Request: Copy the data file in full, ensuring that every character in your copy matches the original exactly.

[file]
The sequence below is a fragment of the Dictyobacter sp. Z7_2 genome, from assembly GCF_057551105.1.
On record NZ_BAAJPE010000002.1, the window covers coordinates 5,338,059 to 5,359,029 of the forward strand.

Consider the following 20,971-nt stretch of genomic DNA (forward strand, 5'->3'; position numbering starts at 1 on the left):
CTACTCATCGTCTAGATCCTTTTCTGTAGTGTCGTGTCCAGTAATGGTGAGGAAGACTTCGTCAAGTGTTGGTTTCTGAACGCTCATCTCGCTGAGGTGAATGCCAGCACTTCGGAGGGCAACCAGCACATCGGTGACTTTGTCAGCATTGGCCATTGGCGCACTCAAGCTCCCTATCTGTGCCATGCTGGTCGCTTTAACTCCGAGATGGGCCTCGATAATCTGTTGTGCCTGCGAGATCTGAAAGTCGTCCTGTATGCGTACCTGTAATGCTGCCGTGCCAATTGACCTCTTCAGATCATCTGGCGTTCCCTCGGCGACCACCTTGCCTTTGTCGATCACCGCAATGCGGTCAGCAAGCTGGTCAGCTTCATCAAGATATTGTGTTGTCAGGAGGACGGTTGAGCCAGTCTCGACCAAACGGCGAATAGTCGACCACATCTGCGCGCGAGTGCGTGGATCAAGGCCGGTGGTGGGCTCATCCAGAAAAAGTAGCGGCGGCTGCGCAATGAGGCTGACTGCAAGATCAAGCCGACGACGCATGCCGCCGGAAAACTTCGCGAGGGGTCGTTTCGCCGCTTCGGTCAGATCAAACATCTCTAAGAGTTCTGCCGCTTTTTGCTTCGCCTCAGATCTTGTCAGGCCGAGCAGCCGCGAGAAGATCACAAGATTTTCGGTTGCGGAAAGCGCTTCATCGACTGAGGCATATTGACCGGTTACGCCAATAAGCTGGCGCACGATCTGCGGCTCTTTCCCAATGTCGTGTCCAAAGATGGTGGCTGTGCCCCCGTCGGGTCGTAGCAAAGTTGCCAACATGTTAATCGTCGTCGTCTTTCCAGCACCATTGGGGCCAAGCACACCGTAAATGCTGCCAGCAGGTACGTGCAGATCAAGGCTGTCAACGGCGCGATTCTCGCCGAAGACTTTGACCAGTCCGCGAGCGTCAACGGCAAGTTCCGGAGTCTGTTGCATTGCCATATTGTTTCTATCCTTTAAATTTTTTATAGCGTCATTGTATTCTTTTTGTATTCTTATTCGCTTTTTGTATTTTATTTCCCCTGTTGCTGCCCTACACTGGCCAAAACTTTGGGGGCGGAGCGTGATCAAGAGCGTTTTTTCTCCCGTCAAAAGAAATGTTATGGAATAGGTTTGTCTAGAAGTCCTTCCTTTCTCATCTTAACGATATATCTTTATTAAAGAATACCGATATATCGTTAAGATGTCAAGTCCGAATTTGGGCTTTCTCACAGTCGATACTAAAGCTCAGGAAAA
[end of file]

The sequence below is a fragment of the Dictyobacter sp. Z7_2 genome, from assembly GCF_057551105.1.
On record NZ_BAAJPE010000002.1, the window covers coordinates 5,338,059 to 5,359,029 of the forward strand.

Consider the following 20,971-nt stretch of genomic DNA (forward strand, 5'->3'; position numbering starts at 1 on the left):
CTACTCATCGTCTAGATCCTTTTCTGTAGTGTCGTGTCCAGTAATGGTGAGGAAGACTTCGTCAAGTGTTGGTTTCTGAACGCTCATCTCGCTGAGGTGAATGCCAGCACTTCGGAGGGCAACCAGCACATCGGTGACTTTGTCAGCATTGGCCATTGGCGCACTCAAGCTCCCTATCTGTGCCATGCTGGTCGCTTTAACTCCGAGATGGGCCTCGATAATCTGTTGTGCCTGCGAGATCTGAAAGTCGTCCTGTATGCGTACCTGTAATGCTGCCGTGCCAATTGACCTCTTCAGATCATCTGGCGTTCCCTCGGCGACCACCTTGCCTTTGTCGATCACCGCAATGCGGTCAGCAAGCTGGTCAGCTTCATCAAGATATTGTGTTGTCAGGAGGACGGTTGAGCCAGTCTCGACCAAACGGCGAATAGTCGACCACATCTGCGCGCGAGTGCGTGGATCAAGGCCGGTGGTGGGCTCATCCAGAAAAAGTAGCGGCGGCTGCGCAATGAGGCTGACTGCAAGATCAAGCCGACGACGCATGCCGCCGGAAAACTTCGCGAGGGGTCGTTTCGCCGCTTCGGTCAGATCAAACATCTCTAAGAGTTCTGCCGCTTTTTGCTTCGCCTCAGATCTTGTCAGGCCGAGCAGCCGCGAGAAGATCACAAGATTTTCGGTTGCGGAAAGCGCTTCATCGACTGAGGCATATTGACCGGTTACGCCAATAAGCTGGCGCACGATCTGCGGCTCTTTCCCAATGTCGTGTCCAAAGATGGTGGCTGTGCCCCCGTCGGGTCGTAGCAAAGTTGCCAACATGTTAATCGTCGTCGTCTTTCCAGCACCATTGGGGCCAAGCACACCGTAAATGCTGCCAGCAGGTACGTGCAGATCAAGGCTGTCAACGGCGCGATTCTCGCCGAAGACTTTGACCAGTCCGCGAGCGTCAACGGCAAGTTCCGGAGTCTGTTGCATTGCCATATTGTTTCTATCCTTTAAATTTTTTATAGCGTCATTGTATTCTTTTTGTATTCTTATTCGCTTTTTGTATTTTATTTCCCCTGTTGCTGCCCTACACTGGCCAAAACTTTGGGGGCGGAGCGTGATCAAGAGCGTTTTTTCTCCCGTCAAAAGAAATGTTATGGAATAGGTTTGTCTAGAAGTCCTTCCTTTCTCATCTTAACGATATATCTTTATTAAAGAATACCGATATATCGTTAAGATGTCAAGTCCGAATTTGGGCTTTCTCACAGTCGATACTAAAGCTCAGGAAAA